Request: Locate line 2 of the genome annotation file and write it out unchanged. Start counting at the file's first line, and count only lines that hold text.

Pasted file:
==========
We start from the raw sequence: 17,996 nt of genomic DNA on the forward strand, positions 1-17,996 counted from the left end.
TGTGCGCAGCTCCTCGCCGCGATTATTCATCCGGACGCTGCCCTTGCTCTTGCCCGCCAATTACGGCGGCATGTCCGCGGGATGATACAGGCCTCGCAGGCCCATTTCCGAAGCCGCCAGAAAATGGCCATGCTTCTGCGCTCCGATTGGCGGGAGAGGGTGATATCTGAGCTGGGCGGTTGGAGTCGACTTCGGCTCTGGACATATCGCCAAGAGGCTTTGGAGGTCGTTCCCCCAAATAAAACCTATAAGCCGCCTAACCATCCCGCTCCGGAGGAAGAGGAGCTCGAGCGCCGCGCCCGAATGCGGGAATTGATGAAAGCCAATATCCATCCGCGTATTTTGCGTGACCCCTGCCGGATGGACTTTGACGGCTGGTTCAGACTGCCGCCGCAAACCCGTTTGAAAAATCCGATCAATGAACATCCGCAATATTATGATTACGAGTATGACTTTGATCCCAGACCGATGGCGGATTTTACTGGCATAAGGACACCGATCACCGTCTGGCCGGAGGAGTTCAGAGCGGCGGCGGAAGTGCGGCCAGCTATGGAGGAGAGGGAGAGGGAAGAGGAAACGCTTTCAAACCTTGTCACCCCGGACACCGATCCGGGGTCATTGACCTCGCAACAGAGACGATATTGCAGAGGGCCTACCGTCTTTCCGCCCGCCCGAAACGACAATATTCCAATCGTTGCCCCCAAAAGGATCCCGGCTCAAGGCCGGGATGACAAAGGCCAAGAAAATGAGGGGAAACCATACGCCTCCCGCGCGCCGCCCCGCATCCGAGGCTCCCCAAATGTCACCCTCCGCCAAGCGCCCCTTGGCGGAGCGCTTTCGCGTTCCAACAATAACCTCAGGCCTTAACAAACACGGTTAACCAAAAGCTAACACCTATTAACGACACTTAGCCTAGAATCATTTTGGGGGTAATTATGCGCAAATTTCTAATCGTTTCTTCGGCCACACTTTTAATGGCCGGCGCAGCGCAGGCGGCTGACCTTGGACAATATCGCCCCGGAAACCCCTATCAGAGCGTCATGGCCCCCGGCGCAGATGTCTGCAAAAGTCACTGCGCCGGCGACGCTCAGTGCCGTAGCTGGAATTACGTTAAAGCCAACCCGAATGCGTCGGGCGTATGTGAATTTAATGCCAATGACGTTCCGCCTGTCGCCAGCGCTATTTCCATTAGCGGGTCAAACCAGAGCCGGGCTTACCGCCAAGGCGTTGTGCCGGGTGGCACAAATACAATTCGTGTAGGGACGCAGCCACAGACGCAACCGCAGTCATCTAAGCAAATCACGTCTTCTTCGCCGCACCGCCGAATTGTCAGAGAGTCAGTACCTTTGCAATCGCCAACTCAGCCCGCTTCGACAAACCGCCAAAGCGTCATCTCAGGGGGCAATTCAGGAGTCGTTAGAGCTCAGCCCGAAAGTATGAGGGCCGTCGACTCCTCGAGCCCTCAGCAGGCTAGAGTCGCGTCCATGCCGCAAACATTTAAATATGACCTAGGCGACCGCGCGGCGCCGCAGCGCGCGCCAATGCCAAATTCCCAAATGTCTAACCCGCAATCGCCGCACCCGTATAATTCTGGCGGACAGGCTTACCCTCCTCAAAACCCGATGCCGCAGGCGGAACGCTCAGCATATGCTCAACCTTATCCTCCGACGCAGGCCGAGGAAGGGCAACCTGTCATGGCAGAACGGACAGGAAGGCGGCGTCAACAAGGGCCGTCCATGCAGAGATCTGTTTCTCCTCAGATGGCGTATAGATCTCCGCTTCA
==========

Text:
TGTGCGCAGCTCCTCGCCGCGATTATTCATCCGGACGCTGCCCTTGCTCTTGCCCGCCAATTACGGCGGCATGTCCGCGGGATGATACAGGCCTCGCAGGCCCATTTCCGAAGCCGCCAGAAAATGGCCATGCTTCTGCGCTCCGATTGGCGGGAGAGGGTGATATCTGAGCTGGGCGGTTGGAGTCGACTTCGGCTCTGGACATATCGCCAAGAGGCTTTGGAGGTCGTTCCCCCAAATAAAACCTATAAGCCGCCTAACCATCCCGCTCCGGAGGAAGAGGAGCTCGAGCGCCGCGCCCGAATGCGGGAATTGATGAAAGCCAATATCCATCCGCGTATTTTGCGTGACCCCTGCCGGATGGACTTTGACGGCTGGTTCAGACTGCCGCCGCAAACCCGTTTGAAAAATCCGATCAATGAACATCCGCAATATTATGATTACGAGTATGACTTTGATCCCAGACCGATGGCGGATTTTACTGGCATAAGGACACCGATCACCGTCTGGCCGGAGGAGTTCAGAGCGGCGGCGGAAGTGCGGCCAGCTATGGAGGAGAGGGAGAGGGAAGAGGAAACGCTTTCAAACCTTGTCACCCCGGACACCGATCCGGGGTCATTGACCTCGCAACAGAGACGATATTGCAGAGGGCCTACCGTCTTTCCGCCCGCCCGAAACGACAATATTCCAATCGTTGCCCCCAAAAGGATCCCGGCTCAAGGCCGGGATGACAAAGGCCAAGAAAATGAGGGGAAACCATACGCCTCCCGCGCGCCGCCCCGCATCCGAGGCTCCCCAAATGTCACCCTCCGCCAAGCGCCCCTTGGCGGAGCGCTTTCGCGTTCCAACAATAACCTCAGGCCTTAACAAACACGGTTAACCAAAAGCTAACACCTATTAACGACACTTAGCCTAGAATCATTTTGGGGGTAATTATGCGCAAATTTCTAATCGTTTCTTCGGCCACACTTTTAATGGCCGGCGCAGCGCAGGCGGCTGACCTTGGACAATATCGCCCCGGAAACCCCTATCAGAGCGTCATGGCCCCCGGCGCAGATGTCTGCAAAAGTCACTGCGCCGGCGACGCTCAGTGCCGTAGCTGGAATTACGTTAAAGCCAACCCGAATGCGTCGGGCGTATGTGAATTTAATGCCAATGACGTTCCGCCTGTCGCCAGCGCTATTTCCATTAGCGGGTCAAACCAGAGCCGGGCTTACCGCCAAGGCGTTGTGCCGGGTGGCACAAATACAATTCGTGTAGGGACGCAGCCACAGACGCAACCGCAGTCATCTAAGCAAATCACGTCTTCTTCGCCGCACCGCCGAATTGTCAGAGAGTCAGTACCTTTGCAATCGCCAACTCAGCCCGCTTCGACAAACCGCCAAAGCGTCATCTCAGGGGGCAATTCAGGAGTCGTTAGAGCTCAGCCCGAAAGTATGAGGGCCGTCGACTCCTCGAGCCCTCAGCAGGCTAGAGTCGCGTCCATGCCGCAAACATTTAAATATGACCTAGGCGACCGCGCGGCGCCGCAGCGCGCGCCAATGCCAAATTCCCAAATGTCTAACCCGCAATCGCCGCACCCGTATAATTCTGGCGGACAGGCTTACCCTCCTCAAAACCCGATGCCGCAGGCGGAACGCTCAGCATATGCTCAACCTTATCCTCCGACGCAGGCCGAGGAAGGGCAACCTGTCATGGCAGAACGGACAGGAAGGCGGCGTCAACAAGGGCCGTCCATGCAGAGATCTGTTTCTCCTCAGATGGCGTATAGATCTCCGCTTCA